Ch. Springdale Droednoeth was little used, but made a lasting contribution in producing Ch, Wicklewood Watersprite. Watersprite was a foundation bitch for Twinroc Kennels and produced Twinroc Roman Rocket, a red who was WD in 1974. Roman Racket's son, Cardrew Scotch on the Rocket, a tri, was WD in 1976. When Watersprite was put to Ch. Halmor Caesar as a double up on Ch. Lord Jim's Lucky Domino, they kept true to form and produced Ch. Twinroc Caesar's Cadet, one of the cornerstones of a true dynasty in Cardigans.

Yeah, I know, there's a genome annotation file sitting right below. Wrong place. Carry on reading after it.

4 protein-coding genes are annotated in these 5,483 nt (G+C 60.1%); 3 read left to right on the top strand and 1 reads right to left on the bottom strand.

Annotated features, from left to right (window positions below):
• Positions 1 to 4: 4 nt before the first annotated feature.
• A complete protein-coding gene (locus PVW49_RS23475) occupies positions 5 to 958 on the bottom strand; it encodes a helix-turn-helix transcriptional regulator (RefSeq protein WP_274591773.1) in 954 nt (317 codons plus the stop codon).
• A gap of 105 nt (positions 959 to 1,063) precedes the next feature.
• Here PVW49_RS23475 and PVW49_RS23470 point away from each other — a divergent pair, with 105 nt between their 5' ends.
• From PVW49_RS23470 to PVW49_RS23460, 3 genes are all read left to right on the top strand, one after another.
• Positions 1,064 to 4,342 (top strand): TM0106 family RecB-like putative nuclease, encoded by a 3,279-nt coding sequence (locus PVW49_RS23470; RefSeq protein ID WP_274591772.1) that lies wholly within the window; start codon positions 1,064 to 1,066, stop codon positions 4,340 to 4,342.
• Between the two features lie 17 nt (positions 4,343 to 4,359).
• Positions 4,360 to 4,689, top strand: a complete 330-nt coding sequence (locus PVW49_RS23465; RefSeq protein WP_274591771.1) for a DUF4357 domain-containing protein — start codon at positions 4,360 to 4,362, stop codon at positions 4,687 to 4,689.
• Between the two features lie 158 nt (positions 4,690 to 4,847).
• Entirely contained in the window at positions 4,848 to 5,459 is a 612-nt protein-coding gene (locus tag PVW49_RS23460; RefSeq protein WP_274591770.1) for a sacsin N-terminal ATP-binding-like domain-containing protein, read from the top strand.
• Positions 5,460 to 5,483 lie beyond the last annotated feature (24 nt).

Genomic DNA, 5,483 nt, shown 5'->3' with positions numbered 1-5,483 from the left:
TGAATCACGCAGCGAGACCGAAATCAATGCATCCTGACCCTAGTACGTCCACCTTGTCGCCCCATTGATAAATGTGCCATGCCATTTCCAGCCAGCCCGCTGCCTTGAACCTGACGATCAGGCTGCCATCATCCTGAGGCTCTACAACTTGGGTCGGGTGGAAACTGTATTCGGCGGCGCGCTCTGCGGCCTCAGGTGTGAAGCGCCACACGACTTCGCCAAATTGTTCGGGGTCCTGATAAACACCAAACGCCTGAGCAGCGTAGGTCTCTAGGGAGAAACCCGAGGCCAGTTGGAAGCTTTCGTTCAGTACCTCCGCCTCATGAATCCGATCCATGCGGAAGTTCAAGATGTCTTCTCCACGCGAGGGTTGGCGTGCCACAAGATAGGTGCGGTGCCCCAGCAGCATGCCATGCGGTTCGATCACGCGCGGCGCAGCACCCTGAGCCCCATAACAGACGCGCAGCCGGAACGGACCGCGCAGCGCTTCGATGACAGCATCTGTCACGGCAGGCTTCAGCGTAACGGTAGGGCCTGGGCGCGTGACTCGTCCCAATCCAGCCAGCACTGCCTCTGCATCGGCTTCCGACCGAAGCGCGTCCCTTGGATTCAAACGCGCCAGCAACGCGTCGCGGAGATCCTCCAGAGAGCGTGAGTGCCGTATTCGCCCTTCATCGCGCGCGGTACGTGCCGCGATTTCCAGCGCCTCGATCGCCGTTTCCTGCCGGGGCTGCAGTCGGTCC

Widely used by the Winsdown Kennel was a blue merle dog, Winsdown Brymore Carbon Blue, who never earned a single point in the ring but became a most influential producer. RWB in 1972 went to a daughter, Glenjoy Black Dian; WD in 1973 to his brindle son, Winsdown Becmar Monarch; WB in 1970 to his blue daughter, Winsdown Blue Bernadette; and RWD in 1975 to his blue son, Winsdown Blue Max of Rogue. Carbon's tricolor daughter, Ch. Winsdown Black Diamond, produced the tricolor Ch. Eastwyn Hildegarde, BOS in 1973, and her sister, the sensational red bitch Ch. Eastwyn Miss Friendly. Miss Friendly really showed the boys how the game was played by going Best in Sweeps and BOS in 1974, BB in 1977, 1978 and 1980! When Miss Friendly wasn't bringing home the silverware, she was in the nest producing more winners. Owned by the Slaboda's Twinroc establishment, Miss Friendly was put to Ch. Twinroc Caesar's Cadet to produce the red Twinroc Eastwyn Joy, Best in Sweeps in 1976, and Twinroc Ebony Gem, a tri, RWB in 1976. Ebony Gem produced Ch. Twinroc Trapper John, Sire of Buck Creek's Bit O'Biscuit, Best opposite Sex in Sweeps and WB in 1984. Another of the Caesar's Cadet-Miss Friendly offspring was a tri dog Ch. Twinroc Wam-Bam-Thank-U-M'am. Out of a Caesar's Cadet daughter, Ch Twinroc Tinkerbelle, Wam-Bam sired Foxfyre Red Baron, Best Opposite Sex in Sweeps in 1980; Foxfyre Spirit of Sprite, BW in 1978 and BOS in 1982; Foxfyre R'mont Joint Venture, Best in Sweeps and WB in 1981; and Ch. Foxfyre Red Flame, producer of Ch. Foxfyre Flame, a brindle ptd. black and white despite his name, RWD in 1980 and BB in 1981, and Checkmate Treasure, a red, Best in Sweeps and BW in 1980. Spirit of Sprite's daughter, Robmont Checkmate Caraway, was Best Opposite Sex in Sweeps in 1932. Flame, Treasure and Caraway are all by the Caesar's Cadet son Ch. Checkmate Bounty Hunter. Bounty Hunter also sired Checkmate Celeste of Oaklea, Best in Sweeps in 1979, Vestavia's Crowning Touch, RWB in 1982. As if that isn't enough, Ch.  Twinroc Caesar's Cadet also sired Ch. Cardrew Christopher Watched, BB in 1981; Cardrew Reddy Teddy, WD in 1977; and Ch. Twinroc Joker's Wild, the sire of Twinroc Highland Cavalier, Best Opposite Sex in Sweeps in 1978.